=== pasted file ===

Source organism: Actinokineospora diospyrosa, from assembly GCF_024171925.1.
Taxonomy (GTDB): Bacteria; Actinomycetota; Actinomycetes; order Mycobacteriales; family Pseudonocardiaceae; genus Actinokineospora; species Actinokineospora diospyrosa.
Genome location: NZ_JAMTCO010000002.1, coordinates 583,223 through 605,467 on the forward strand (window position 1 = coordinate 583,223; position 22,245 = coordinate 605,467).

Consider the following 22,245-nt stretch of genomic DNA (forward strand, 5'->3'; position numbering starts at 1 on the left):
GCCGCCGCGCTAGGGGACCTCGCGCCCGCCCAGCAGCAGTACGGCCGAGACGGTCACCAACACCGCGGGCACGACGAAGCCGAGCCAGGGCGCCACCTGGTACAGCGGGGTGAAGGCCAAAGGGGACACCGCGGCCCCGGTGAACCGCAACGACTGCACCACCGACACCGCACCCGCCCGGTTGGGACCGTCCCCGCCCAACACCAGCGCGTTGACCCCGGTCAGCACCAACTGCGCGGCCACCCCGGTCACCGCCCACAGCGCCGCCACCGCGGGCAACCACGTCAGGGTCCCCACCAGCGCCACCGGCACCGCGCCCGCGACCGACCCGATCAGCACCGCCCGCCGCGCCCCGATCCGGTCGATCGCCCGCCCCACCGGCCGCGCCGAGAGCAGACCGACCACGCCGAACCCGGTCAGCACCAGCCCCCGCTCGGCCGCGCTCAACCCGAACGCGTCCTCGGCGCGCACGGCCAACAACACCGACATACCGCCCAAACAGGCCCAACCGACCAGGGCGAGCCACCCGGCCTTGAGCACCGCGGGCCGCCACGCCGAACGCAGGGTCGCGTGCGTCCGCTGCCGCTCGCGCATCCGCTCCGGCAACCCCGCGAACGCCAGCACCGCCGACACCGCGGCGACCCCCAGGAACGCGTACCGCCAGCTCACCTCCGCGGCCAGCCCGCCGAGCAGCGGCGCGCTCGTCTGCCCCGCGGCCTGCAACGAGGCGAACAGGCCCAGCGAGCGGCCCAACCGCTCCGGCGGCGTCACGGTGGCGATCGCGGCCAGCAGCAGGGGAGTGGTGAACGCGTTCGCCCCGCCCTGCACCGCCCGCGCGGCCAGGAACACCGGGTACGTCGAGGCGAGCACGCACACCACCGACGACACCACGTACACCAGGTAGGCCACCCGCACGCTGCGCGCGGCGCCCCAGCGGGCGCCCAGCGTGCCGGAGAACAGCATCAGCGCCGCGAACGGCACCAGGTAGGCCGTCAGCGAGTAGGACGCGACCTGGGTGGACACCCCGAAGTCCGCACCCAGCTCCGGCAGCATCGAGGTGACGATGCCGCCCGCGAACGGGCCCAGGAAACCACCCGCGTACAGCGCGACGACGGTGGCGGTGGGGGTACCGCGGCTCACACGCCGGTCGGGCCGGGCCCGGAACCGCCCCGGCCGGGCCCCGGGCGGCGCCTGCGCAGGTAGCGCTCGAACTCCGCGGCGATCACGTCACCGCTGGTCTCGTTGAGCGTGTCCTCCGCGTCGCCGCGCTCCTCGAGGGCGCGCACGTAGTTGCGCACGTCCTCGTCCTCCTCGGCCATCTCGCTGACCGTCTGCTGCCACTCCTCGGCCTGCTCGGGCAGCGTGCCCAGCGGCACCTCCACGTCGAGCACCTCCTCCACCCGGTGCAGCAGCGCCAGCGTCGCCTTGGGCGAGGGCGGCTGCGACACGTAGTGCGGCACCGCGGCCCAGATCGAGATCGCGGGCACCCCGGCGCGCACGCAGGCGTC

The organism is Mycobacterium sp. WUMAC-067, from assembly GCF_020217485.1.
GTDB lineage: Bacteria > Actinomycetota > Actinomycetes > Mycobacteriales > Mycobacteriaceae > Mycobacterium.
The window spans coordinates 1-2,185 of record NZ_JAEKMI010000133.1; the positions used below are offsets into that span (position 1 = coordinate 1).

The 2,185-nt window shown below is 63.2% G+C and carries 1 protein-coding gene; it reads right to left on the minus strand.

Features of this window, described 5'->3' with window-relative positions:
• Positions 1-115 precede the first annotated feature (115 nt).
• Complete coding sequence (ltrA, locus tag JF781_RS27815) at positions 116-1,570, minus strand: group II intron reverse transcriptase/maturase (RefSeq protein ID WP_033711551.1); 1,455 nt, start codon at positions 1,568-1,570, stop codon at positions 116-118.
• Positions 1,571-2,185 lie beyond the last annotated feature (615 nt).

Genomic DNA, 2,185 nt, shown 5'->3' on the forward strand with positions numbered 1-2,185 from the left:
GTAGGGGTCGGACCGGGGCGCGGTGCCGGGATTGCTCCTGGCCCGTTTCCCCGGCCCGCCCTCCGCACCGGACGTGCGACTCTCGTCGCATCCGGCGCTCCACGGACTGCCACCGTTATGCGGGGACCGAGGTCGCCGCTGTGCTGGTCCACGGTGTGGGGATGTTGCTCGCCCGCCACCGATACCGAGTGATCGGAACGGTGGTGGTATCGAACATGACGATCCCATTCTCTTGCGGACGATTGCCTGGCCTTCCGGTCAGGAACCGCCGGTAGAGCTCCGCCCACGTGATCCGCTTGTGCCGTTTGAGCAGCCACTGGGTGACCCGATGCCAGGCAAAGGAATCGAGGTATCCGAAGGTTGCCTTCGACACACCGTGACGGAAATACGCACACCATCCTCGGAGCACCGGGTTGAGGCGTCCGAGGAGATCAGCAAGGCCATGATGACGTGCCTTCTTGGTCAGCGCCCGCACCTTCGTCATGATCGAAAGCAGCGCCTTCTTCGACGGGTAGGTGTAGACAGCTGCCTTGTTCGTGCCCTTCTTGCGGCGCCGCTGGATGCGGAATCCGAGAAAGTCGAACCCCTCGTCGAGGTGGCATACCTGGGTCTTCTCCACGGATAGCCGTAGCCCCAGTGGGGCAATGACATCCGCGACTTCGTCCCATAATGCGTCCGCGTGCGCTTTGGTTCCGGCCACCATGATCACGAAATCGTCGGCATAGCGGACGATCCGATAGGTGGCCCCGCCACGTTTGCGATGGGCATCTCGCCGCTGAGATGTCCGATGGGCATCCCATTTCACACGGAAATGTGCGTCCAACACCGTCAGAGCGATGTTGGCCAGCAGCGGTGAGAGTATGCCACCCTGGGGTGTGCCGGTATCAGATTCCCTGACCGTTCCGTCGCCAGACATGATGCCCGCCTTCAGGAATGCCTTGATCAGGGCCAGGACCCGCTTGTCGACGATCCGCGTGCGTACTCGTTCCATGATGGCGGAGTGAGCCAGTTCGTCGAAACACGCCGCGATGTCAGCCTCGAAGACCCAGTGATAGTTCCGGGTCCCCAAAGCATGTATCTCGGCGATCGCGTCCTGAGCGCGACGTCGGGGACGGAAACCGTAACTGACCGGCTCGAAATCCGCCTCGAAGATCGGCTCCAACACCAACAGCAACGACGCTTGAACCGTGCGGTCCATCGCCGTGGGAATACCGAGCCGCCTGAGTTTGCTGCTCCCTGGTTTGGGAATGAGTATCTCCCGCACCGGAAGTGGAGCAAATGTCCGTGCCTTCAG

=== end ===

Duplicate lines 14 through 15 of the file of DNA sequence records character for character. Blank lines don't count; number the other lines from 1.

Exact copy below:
Genomic DNA, 2,185 nt, shown 5'->3' on the forward strand with positions numbered 1-2,185 from the left:
GTAGGGGTCGGACCGGGGCGCGGTGCCGGGATTGCTCCTGGCCCGTTTCCCCGGCCCGCCCTCCGCACCGGACGTGCGACTCTCGTCGCATCCGGCGCTCCACGGACTGCCACCGTTATGCGGGGACCGAGGTCGCCGCTGTGCTGGTCCACGGTGTGGGGATGTTGCTCGCCCGCCACCGATACCGAGTGATCGGAACGGTGGTGGTATCGAACATGACGATCCCATTCTCTTGCGGACGATTGCCTGGCCTTCCGGTCAGGAACCGCCGGTAGAGCTCCGCCCACGTGATCCGCTTGTGCCGTTTGAGCAGCCACTGGGTGACCCGATGCCAGGCAAAGGAATCGAGGTATCCGAAGGTTGCCTTCGACACACCGTGACGGAAATACGCACACCATCCTCGGAGCACCGGGTTGAGGCGTCCGAGGAGATCAGCAAGGCCATGATGACGTGCCTTCTTGGTCAGCGCCCGCACCTTCGTCATGATCGAAAGCAGCGCCTTCTTCGACGGGTAGGTGTAGACAGCTGCCTTGTTCGTGCCCTTCTTGCGGCGCCGCTGGATGCGGAATCCGAGAAAGTCGAACCCCTCGTCGAGGTGGCATACCTGGGTCTTCTCCACGGATAGCCGTAGCCCCAGTGGGGCAATGACATCCGCGACTTCGTCCCATAATGCGTCCGCGTGCGCTTTGGTTCCGGCCACCATGATCACGAAATCGTCGGCATAGCGGACGATCCGATAGGTGGCCCCGCCACGTTTGCGATGGGCATCTCGCCGCTGAGATGTCCGATGGGCATCCCATTTCACACGGAAATGTGCGTCCAACACCGTCAGAGCGATGTTGGCCAGCAGCGGTGAGAGTATGCCACCCTGGGGTGTGCCGGTATCAGATTCCCTGACCGTTCCGTCGCCAGACATGATGCCCGCCTTCAGGAATGCCTTGATCAGGGCCAGGACCCGCTTGTCGACGATCCGCGTGCGTACTCGTTCCATGATGGCGGAGTGAGCCAGTTCGTCGAAACACGCCGCGATGTCAGCCTCGAAGACCCAGTGATAGTTCCGGGTCCCCAAAGCATGTATCTCGGCGATCGCGTCCTGAGCGCGACGTCGGGGACGGAAACCGTAACTGACCGGCTCGAAATCCGCCTCGAAGATCGGCTCCAACACCAACAGCAACGACGCTTGAACCGTGCGGTCCATCGCCGTGGGAATACCGAGCCGCCTGAGTTTGCTGCTCCCTGGTTTGGGAATGAGTATCTCCCGCACCGGAAGTGGAGCAAATGTCCGTGCCTTCAG